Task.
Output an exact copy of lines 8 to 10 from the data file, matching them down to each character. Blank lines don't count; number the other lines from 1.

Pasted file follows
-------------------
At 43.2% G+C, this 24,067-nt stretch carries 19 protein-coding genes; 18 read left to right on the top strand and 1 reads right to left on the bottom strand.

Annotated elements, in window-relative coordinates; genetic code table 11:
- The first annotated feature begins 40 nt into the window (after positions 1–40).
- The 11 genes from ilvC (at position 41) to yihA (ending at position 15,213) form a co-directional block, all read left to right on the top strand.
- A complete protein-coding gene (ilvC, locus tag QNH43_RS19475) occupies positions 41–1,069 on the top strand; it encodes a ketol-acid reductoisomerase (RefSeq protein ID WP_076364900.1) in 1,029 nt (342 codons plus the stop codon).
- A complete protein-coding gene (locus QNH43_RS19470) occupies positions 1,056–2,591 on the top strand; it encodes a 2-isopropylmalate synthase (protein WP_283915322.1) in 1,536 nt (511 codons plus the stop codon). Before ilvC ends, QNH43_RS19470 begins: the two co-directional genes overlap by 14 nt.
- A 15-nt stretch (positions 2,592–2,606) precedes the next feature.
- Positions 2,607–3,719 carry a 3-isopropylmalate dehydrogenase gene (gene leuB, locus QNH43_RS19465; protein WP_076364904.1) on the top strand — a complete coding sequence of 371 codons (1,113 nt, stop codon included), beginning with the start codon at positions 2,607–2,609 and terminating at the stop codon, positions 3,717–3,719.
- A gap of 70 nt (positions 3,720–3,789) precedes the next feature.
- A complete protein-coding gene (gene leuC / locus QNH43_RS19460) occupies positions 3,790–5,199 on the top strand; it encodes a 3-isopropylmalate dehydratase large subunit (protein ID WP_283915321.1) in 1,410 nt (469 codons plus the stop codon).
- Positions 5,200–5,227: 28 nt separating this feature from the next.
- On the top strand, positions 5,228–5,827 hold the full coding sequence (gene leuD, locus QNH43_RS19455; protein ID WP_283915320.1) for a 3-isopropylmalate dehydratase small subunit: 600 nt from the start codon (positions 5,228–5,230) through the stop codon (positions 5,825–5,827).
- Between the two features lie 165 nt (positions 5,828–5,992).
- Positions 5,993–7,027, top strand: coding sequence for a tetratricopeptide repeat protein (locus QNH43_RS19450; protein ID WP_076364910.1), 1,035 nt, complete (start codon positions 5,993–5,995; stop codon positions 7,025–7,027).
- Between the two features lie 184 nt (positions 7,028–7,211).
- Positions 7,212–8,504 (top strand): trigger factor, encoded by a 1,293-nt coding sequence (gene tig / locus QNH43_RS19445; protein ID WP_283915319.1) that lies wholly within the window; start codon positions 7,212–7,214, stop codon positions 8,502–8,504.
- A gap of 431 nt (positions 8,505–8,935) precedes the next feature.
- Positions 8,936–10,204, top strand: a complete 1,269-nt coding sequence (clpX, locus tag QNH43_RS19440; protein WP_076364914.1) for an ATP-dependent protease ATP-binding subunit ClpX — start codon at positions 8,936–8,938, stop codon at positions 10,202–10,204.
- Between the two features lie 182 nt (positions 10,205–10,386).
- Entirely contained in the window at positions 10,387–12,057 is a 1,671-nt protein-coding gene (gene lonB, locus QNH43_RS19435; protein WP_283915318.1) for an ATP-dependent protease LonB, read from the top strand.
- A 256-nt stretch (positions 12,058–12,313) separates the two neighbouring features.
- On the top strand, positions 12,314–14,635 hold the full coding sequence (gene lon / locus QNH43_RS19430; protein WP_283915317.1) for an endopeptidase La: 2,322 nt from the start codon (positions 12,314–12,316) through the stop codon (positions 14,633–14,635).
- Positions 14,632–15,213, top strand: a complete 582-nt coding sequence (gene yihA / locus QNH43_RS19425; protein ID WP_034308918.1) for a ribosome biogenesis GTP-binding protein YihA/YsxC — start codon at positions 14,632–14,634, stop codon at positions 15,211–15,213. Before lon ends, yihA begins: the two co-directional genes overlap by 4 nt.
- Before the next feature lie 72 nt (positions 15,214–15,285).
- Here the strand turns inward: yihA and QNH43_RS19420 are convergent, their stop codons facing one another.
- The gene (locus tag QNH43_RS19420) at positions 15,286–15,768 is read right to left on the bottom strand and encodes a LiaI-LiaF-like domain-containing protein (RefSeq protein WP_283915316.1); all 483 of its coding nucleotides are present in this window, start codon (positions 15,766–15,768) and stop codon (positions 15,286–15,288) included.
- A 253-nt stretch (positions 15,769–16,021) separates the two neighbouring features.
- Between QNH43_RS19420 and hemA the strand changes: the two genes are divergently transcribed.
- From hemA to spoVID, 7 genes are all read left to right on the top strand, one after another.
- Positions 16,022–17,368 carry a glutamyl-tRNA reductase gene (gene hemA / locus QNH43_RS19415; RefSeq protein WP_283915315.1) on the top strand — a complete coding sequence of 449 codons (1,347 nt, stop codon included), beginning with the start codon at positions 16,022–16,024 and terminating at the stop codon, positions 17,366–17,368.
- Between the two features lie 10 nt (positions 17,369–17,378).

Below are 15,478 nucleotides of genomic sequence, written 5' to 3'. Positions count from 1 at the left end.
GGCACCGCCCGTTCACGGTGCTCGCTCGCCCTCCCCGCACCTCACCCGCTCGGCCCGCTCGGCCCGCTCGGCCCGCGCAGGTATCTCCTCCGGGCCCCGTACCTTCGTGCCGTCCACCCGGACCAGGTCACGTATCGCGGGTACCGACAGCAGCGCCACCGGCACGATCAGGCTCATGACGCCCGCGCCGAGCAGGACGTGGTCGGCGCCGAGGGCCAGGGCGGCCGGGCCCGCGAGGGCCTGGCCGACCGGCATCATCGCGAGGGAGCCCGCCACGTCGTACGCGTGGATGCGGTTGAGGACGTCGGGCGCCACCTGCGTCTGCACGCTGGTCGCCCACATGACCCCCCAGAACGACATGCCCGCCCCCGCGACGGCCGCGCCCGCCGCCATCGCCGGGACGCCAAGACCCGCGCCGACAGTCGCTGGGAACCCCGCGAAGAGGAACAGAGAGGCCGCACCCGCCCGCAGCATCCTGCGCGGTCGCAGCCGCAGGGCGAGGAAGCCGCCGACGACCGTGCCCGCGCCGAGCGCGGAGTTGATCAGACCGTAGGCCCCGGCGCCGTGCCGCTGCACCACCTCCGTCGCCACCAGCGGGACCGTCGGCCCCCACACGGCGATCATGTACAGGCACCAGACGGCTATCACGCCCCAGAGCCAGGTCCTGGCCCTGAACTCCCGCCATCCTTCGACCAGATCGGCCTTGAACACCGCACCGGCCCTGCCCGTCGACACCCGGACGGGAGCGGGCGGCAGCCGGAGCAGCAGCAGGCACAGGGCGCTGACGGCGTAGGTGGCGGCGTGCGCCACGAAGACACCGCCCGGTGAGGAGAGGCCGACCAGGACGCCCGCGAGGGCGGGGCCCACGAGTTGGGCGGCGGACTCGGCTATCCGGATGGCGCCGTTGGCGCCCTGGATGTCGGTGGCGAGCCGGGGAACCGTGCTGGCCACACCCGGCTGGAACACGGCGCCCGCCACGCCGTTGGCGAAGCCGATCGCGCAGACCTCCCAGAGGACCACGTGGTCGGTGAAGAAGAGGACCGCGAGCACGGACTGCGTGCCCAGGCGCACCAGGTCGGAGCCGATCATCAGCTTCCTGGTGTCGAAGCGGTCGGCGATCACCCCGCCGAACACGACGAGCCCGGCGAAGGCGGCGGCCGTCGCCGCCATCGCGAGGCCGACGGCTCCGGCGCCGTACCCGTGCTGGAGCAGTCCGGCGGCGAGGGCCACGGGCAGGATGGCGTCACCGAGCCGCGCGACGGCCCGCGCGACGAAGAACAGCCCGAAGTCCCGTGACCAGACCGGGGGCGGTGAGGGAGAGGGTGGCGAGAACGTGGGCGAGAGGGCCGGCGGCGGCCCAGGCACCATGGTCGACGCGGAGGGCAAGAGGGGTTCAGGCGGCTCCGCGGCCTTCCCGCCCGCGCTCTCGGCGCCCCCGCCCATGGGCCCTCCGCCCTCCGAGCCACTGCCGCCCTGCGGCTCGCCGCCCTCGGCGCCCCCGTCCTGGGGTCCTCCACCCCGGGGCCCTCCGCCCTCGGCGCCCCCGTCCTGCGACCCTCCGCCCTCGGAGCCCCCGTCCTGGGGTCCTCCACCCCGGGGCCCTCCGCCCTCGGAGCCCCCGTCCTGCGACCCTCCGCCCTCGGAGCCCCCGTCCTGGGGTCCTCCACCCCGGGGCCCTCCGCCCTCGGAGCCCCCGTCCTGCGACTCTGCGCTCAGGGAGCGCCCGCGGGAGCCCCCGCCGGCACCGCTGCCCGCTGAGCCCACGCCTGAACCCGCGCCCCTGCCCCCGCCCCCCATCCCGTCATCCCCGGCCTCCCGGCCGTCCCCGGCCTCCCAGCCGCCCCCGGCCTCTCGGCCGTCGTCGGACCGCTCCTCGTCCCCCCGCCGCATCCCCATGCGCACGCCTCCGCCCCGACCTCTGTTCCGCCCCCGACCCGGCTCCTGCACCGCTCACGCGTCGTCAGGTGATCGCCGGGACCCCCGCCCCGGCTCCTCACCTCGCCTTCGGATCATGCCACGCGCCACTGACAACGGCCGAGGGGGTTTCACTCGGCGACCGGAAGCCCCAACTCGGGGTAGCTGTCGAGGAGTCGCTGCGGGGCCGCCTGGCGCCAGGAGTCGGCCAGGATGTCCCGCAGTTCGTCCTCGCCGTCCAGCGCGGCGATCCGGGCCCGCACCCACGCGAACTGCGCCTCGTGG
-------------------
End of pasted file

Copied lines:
- Positions 2,607–3,719 carry a 3-isopropylmalate dehydrogenase gene (gene leuB, locus QNH43_RS19465; protein WP_076364904.1) on the top strand — a complete coding sequence of 371 codons (1,113 nt, stop codon included), beginning with the start codon at positions 2,607–2,609 and terminating at the stop codon, positions 3,717–3,719.
- A gap of 70 nt (positions 3,720–3,789) precedes the next feature.
- A complete protein-coding gene (gene leuC / locus QNH43_RS19460) occupies positions 3,790–5,199 on the top strand; it encodes a 3-isopropylmalate dehydratase large subunit (protein ID WP_283915321.1) in 1,410 nt (469 codons plus the stop codon).